Without major goals, this was a year of checking off minor items on my to-do list. Some of those include:

  • Lonesome Miner Trail
  • This route on the east side of the Inyo Mountains, connecting springs and old mining trails, is one of the most remote-feeling places I have been, cut off from the lifeless Saline Valley by slot canyons and from the sparsely-populated Owens Valley by a 10,000-foot ridge.

  • The Zebra
  • I had been defeated twice trying to summit this obscure and minor peak west of Mount Moran. I finally reached it with Robert, approaching via Moran’s northeast shoulder and the western Triple Glacier and exiting via the Skillet Glacier for a long, wild day.

  • Torment-Forbidden traverse
  • The overcrowding of Greater Seattle and hence the North Cascades has hit this route particularly hard, but a washout along the Cascade River Road kept the crowds at bay. When not overrun, it is a deservedly classic scramble.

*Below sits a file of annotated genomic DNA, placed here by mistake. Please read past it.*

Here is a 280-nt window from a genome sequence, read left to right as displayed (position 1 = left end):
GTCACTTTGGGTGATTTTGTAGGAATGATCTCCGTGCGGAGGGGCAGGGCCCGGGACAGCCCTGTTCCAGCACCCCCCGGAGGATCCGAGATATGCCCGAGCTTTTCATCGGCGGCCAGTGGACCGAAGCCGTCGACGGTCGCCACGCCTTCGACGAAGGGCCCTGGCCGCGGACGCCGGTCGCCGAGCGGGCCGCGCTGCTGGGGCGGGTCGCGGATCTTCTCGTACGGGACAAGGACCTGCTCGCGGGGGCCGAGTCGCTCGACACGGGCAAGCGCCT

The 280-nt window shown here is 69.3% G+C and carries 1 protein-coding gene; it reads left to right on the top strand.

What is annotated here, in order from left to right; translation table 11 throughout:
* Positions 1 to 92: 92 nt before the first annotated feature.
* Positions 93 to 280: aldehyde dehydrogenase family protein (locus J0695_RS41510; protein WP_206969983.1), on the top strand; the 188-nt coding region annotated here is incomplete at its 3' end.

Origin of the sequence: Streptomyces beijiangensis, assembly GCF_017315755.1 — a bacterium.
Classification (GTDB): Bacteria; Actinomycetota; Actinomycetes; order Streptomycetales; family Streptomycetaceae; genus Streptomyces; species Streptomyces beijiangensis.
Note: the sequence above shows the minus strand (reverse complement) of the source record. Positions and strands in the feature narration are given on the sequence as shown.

• Blum-Hagan-Bacon
  • These peaks between Baker Lake and the Pickets feature several surprisingly large and low glaciers, and views of some of the range’s most remote and inaccessible terrain.

  • Buck, Clark, and Luahna
  • The territory between Stevens Pass and Glacier Peak includes a number of high and spectacular peaks separated by deep drainages. In particular, climbing Buck is either difficult or long from any direction. I chose to go up the hard way (northeast face) and down the long way (Buck Creek Pass), for a mix of steep bushwhacking, tricky scrambling, and superb trail-running.

  • Little Tahoma
  • What looks like an unpleasant choss-pimple on Mount Rainier is actually a fun scramble, far more interesting than the standard routes on its looming parent.

WY 13ers

Gannett from Koven